Bill Desowitz spotlights the burgeoning vfx and 3D-animated feature work being done by Chinas Shanghai SFS Digital Media.
CGI explosions, battles, flying swordplay and frighteners may be commonplace to us, but are new to China. And thanks to Shanghai SFS Digital Media Co. (www.sfsdigital.com), the digital division of the large Chinese media conglomerate, Shanghai Film Group Corp., vfx and 3D animation are rapidly maturing.
Under the supervision of executive deputy general manager Dun Zhao, Shanghai Digital, partially owned by the Chinese government and co-financed by five other investors, has a staff of more than 100 (mostly digital artists) working on features, TV, computer games and commercials. It also has access to a large pool of traditional animators (approximately 700) that the studio is gradually transitioning into the CG/3D world. Meanwhile, its digital pipeline (mostly Maya-based) is modeled after Pixar, PDI/DreamWorks and Sony Pictures Imageworks. In fact, Zhao previously worked at the latter two studios (participating in Shrek and Spider-Man 2). While its render farm is currently comprised of Maya Renderer, Shanghai Digital will most likely changeover to RenderMan or mental ray for its future animation production.
Judging by the sci-fi thriller Avatar, Chinas first horror blockbuster, The Game of Killing, plus the upcoming live-action Mulan and 3D-animated The Monkey King, Shanghai Digital looks to be a vital force as both a content provider and vfx service provider (it introduced CGI effects in 2000 with the actioner Crash Landing).
Avatar, directed by Jian Hong Kuo, concerns a female bounty hunter that teams up with a cop to thwart a government-controlled identity theft scheme. It contains about 300 CG effects shots that are described as Matrix-like with a Chinese/Asian twist.
The Game of Killing contains sword fighting, falling bodies, car crashes and other digital stunts.
The most ambitious live-action feature, Mulan, an in-house project currently in pre-production, promises to be much more faithful to the Chinese legend than the animated Disney hit. It will boast hundreds of vfx shots with Lord of the Rings-like battles, explosions and lots of motion capture and motion control.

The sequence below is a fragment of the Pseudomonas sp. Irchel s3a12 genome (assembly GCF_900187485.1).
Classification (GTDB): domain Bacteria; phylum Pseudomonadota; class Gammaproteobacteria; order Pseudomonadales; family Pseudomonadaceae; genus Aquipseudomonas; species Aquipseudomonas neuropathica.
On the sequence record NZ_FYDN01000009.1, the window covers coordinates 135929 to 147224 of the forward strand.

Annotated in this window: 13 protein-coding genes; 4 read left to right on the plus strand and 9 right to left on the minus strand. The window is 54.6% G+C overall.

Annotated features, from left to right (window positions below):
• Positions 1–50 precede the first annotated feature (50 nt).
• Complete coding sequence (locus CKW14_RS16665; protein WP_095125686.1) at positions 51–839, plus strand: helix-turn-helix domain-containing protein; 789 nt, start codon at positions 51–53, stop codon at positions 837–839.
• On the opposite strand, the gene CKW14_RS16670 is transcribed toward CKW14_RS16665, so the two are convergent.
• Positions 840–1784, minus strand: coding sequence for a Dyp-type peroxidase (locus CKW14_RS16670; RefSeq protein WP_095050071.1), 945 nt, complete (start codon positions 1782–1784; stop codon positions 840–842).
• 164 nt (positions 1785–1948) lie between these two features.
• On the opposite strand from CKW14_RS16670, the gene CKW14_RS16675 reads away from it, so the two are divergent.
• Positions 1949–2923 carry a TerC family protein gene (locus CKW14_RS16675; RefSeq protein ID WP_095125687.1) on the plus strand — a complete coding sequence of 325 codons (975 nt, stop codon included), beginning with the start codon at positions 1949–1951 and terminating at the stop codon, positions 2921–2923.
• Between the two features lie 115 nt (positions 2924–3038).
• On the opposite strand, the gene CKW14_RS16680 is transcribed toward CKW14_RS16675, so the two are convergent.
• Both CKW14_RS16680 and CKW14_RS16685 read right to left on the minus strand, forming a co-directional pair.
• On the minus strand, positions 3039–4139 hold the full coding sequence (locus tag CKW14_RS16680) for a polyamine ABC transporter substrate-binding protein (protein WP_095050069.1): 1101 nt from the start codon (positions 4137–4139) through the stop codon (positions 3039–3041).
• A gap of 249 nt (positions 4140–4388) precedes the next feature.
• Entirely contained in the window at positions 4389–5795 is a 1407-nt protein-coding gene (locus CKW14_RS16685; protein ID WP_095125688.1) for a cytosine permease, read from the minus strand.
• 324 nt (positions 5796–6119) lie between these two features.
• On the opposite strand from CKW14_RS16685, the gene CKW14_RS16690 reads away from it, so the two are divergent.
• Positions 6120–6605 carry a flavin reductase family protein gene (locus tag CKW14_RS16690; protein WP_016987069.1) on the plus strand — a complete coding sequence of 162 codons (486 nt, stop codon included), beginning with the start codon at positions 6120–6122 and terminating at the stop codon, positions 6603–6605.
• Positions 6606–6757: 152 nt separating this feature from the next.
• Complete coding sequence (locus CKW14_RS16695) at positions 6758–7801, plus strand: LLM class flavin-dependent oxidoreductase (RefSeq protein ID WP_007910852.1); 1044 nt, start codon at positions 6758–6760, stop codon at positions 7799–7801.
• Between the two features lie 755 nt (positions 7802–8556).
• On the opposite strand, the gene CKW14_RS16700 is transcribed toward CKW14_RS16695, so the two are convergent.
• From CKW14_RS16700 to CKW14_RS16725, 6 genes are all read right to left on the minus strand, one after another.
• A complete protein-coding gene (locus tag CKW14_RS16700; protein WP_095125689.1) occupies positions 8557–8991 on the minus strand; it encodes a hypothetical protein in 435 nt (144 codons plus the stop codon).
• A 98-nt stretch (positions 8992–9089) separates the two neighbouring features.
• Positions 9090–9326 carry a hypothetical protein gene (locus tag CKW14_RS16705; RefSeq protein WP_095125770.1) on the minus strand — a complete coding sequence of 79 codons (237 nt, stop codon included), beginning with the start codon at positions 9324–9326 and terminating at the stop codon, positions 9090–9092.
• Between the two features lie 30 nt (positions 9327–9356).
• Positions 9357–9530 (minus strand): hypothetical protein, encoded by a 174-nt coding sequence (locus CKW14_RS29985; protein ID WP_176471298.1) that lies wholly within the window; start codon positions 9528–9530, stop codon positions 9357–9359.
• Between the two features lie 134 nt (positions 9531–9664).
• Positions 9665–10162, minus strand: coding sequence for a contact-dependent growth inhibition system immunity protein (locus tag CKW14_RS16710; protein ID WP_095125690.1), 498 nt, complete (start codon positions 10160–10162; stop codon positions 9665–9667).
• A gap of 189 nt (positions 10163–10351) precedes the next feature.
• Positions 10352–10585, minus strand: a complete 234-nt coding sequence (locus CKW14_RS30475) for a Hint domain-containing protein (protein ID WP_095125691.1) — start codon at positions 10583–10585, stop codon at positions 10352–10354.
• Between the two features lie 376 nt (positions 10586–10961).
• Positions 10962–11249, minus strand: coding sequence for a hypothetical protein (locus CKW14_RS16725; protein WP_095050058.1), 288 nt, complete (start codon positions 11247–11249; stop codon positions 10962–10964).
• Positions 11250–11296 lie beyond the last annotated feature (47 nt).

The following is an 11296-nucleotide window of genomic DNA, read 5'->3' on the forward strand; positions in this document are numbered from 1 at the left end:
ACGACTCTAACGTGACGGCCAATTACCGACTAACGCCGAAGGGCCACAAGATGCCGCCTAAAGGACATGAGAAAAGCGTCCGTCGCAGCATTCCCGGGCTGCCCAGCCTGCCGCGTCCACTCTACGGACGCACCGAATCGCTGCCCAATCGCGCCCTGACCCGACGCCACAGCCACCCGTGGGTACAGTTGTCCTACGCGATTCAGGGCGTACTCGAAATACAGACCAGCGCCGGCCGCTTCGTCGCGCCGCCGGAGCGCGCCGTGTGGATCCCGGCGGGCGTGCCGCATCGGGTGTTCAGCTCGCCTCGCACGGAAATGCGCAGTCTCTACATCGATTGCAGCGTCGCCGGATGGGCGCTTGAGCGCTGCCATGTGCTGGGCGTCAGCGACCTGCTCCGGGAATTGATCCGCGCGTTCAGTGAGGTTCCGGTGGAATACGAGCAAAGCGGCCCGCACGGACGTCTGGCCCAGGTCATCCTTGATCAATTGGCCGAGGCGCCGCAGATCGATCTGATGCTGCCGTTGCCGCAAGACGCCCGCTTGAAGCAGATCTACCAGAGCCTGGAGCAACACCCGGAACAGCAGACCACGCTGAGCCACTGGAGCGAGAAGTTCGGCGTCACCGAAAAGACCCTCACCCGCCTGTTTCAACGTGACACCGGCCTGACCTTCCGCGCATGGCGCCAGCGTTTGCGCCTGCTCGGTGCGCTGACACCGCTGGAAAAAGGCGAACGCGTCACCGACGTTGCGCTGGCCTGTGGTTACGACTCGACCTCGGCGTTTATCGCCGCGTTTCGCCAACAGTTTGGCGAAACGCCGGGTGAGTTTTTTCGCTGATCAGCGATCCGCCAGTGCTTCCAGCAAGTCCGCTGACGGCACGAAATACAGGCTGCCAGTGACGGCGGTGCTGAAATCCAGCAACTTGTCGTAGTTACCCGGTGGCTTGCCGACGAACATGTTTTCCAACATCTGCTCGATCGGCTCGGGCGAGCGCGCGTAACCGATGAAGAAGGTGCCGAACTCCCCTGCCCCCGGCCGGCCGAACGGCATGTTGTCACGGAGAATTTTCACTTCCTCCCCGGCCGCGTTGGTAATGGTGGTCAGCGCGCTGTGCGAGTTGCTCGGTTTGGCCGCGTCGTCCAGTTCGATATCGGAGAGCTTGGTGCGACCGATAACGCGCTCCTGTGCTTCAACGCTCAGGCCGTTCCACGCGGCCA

On the animation side, The Monkey King, also in pre-production, represents Chinas biggest foray into 3D animation and will be done totally in-house, although, technically, this adaptation of the famous Chinese folktale about a rebellious monkey with magical powers is a hybrid that will contain elaborate and exotic 2D backgrounds.
Its very famous in Asia, Zhao states. So we think there is a big potential market in China and Asia [and elsewhere]. Were now filling the story department and also the designs and research because it requires lots of technology and the cost is high by our standards [$20 million to $30 million].
Zhao, who is directing the animation tests himself, says the monkey is a shape-shifting creature that will allow the studio to create some 70 different characters and objects in 3D, with battles on land, in the sky and under the sea. It will look like traditional Chinese art ink painting and other traditional stuff from Asia, so I developed a very unique, never before seen look and style for animation. I dont want to follow any examples from other 3D-animated movies.
The Monkey King has an R&D team from Zhejiang University, which boasts a national CG lab supported by the government that is working on 3D modeling, fur, clothing and effects, and Tongji University in Shanghai, which is developing plug-ins.
Another animated feature inspired by Chinese folklore, The Red Goat, is being pitched as an international co-venture, and Zhao is in discussions with U.S. studios. Shanghai Digitals U.S. rep is Rita Cahill. It is similar to Lion King using animals, Zhao says. Its very powerful but very dark. The characters might be 2D and environments in 3D. Were a year or more away from pre-production. We hope to start production on Monkey King in eight to 16 months. For us pre-production requires more preparation than production, so we wont start until we have all of the 3D done.
In terms of the staff, they come from artistic and computer science backgrounds. Zhao hopes to expand to 300 in the next year or so, concentrating on more features and gaming. The difference between the U.S. and China is that the U.S. has more creativity. But the Chinese have very good skills. If they have proper training and a good lead, they will be able to catch up to the U.S. standards [for vfx and 3D animation].
Zhao maintains that China is very attractive to investors of 3D animation. Labor costs are still low, which means you can cut costs by a third to an eighth. What I see in the near future, especially in the game industry, is outsourcing a lot of work to China, Zhao adds. Right now he is in discussions with EA, where he also used to work, and Sony Online Ent. Not surprisingly, outsourcing vfx remains problematic because of communication barriers and the difficulty in sharing production pipelines, but Shanghai Digital has plenty of vfx potential in its own region.
Bill Desowitz is editor of VFXWorld.